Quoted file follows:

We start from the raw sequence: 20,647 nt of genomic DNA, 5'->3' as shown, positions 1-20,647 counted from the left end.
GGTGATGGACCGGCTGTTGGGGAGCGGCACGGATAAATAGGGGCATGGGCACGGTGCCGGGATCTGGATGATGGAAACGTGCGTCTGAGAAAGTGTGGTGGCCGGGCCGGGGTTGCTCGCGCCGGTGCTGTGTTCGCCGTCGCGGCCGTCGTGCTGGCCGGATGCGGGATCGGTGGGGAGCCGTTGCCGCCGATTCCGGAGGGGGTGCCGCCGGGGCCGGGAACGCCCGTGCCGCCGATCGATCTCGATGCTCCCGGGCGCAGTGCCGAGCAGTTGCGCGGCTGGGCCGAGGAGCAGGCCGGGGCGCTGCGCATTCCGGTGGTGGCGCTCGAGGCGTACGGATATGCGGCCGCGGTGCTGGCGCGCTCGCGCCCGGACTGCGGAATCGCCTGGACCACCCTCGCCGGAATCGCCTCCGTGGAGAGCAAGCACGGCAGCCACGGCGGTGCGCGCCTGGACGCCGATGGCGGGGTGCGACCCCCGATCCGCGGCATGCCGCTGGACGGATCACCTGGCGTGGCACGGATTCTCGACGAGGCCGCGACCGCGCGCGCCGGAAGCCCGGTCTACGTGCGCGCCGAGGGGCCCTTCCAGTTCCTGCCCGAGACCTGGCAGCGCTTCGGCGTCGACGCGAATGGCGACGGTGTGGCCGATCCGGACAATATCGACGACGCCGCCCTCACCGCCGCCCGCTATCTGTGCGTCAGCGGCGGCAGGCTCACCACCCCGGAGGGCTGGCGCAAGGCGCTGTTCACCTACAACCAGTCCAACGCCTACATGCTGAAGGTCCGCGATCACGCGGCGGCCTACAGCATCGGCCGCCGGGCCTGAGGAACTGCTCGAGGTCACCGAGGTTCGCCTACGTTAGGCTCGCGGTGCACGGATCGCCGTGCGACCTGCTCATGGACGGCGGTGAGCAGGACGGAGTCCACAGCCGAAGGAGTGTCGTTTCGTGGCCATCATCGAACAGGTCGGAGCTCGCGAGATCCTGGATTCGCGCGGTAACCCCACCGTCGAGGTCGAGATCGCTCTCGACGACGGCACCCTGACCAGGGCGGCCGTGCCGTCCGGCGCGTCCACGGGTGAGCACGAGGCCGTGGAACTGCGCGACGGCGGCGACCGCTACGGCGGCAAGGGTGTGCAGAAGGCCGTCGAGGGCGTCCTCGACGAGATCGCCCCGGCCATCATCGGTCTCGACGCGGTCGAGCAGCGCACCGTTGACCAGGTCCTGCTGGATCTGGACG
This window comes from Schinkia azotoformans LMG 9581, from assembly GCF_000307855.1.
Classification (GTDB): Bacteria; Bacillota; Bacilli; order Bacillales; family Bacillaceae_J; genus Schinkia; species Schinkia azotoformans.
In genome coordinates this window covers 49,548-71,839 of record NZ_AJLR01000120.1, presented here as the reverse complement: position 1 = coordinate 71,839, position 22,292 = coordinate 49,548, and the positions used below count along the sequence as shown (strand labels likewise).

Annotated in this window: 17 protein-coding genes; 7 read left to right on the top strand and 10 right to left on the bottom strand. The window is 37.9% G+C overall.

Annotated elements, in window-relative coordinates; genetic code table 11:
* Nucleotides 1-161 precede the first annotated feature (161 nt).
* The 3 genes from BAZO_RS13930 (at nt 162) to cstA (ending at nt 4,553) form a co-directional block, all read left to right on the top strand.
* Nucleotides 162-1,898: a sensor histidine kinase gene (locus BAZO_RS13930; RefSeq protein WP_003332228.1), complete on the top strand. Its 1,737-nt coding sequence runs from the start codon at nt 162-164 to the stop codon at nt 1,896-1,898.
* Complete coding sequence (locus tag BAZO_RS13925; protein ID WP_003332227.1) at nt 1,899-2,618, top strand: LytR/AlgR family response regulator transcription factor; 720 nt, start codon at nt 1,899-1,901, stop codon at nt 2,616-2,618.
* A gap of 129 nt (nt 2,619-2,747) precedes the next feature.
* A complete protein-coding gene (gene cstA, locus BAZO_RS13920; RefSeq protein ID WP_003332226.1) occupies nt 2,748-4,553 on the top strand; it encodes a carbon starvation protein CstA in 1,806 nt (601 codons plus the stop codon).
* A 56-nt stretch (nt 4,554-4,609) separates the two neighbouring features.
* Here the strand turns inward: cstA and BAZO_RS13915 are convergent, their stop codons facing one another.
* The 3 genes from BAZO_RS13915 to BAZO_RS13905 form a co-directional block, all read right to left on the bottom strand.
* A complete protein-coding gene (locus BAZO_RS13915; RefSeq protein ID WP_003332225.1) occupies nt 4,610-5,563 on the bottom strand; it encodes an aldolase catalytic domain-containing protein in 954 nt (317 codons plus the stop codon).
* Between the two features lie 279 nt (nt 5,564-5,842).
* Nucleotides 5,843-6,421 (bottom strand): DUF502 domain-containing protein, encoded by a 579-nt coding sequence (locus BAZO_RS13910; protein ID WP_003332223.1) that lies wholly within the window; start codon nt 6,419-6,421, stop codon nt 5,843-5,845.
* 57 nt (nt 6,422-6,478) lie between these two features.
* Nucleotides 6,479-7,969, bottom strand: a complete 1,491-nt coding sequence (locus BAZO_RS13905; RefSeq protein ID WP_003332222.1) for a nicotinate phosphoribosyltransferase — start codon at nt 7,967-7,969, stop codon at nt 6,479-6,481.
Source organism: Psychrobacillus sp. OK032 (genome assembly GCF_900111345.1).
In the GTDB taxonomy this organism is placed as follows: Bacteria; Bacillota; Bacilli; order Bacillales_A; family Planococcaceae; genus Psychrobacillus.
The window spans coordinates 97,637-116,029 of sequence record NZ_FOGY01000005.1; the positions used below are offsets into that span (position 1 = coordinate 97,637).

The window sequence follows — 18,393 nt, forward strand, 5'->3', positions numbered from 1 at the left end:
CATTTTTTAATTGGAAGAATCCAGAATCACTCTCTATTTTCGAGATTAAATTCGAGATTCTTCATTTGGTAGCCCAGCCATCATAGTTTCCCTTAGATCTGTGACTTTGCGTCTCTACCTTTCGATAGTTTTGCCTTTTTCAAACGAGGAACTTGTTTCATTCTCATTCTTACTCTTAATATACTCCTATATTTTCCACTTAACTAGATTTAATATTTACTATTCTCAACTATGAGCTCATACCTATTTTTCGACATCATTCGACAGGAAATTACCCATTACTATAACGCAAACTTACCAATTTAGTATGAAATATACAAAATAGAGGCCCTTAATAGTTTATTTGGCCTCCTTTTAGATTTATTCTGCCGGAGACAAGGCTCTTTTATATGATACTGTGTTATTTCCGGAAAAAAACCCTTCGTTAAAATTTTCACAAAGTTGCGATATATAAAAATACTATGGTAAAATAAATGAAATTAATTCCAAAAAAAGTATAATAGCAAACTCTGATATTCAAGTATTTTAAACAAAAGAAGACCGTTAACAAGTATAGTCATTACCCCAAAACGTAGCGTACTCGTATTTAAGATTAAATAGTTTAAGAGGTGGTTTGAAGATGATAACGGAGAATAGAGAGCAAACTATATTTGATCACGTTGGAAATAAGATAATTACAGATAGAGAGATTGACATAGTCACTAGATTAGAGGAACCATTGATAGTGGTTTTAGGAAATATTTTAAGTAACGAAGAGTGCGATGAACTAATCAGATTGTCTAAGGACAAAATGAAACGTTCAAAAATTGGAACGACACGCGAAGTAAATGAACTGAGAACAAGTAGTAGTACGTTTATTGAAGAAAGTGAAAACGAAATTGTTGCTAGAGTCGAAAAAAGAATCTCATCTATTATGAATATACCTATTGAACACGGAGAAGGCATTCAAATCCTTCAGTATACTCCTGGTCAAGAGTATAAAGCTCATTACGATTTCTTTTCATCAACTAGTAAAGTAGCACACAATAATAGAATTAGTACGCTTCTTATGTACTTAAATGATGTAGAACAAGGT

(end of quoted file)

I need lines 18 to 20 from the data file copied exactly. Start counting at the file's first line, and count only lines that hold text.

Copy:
* Between the two features lie 279 nt (nt 5,564-5,842).
* Nucleotides 5,843-6,421 (bottom strand): DUF502 domain-containing protein, encoded by a 579-nt coding sequence (locus BAZO_RS13910; protein ID WP_003332223.1) that lies wholly within the window; start codon nt 6,419-6,421, stop codon nt 5,843-5,845.
* 57 nt (nt 6,422-6,478) lie between these two features.